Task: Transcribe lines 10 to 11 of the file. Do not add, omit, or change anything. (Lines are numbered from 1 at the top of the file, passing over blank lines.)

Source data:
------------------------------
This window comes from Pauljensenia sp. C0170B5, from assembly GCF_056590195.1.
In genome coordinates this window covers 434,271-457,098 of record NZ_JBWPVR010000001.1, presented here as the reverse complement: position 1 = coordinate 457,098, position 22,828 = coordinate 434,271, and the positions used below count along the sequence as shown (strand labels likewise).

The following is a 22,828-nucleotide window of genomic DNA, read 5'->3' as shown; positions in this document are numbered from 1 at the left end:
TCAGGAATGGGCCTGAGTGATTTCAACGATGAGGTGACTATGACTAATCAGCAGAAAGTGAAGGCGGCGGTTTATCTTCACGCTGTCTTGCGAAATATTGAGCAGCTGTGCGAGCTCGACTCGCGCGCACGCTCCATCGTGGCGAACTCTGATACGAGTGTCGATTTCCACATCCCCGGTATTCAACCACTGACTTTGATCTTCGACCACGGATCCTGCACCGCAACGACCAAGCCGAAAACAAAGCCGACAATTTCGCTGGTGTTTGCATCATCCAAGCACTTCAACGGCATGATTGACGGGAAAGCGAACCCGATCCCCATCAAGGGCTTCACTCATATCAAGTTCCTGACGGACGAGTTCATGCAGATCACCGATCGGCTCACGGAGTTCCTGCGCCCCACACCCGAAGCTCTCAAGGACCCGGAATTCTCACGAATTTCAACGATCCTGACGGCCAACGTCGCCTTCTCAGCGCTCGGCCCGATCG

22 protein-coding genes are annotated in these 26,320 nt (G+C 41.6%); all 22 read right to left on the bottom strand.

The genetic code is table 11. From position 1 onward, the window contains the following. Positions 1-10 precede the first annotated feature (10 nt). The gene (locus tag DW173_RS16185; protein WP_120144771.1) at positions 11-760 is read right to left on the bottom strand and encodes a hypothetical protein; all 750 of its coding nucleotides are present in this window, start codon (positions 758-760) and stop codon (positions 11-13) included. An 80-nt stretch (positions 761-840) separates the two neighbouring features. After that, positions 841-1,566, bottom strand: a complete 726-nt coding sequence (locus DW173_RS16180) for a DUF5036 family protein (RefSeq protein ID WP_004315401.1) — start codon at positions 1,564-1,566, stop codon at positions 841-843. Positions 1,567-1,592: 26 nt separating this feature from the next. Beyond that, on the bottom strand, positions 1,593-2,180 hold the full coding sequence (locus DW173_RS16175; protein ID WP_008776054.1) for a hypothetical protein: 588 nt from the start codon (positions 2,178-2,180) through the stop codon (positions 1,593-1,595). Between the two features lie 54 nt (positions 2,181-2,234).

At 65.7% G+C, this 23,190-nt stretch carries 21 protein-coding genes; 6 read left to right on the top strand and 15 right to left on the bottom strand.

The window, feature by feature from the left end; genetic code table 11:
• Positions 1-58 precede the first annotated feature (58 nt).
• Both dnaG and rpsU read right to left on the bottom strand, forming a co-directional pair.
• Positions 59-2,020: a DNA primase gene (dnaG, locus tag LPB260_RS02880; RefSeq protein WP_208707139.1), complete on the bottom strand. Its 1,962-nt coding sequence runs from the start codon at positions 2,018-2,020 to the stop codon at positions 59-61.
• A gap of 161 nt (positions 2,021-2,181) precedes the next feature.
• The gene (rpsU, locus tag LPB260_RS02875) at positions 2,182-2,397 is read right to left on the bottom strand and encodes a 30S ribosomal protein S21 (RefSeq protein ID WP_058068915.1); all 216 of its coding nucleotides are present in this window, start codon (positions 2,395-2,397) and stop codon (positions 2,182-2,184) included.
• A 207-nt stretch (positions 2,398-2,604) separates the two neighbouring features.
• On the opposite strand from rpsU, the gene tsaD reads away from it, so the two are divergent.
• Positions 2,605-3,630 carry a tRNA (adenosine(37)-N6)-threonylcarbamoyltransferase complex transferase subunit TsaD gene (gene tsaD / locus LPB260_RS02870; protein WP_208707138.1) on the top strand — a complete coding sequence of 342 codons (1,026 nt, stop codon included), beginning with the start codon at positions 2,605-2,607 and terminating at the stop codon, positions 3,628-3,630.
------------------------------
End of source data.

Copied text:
• Both dnaG and rpsU read right to left on the bottom strand, forming a co-directional pair.
• Positions 59-2,020: a DNA primase gene (dnaG, locus tag LPB260_RS02880; RefSeq protein WP_208707139.1), complete on the bottom strand. Its 1,962-nt coding sequence runs from the start codon at positions 2,018-2,020 to the stop codon at positions 59-61.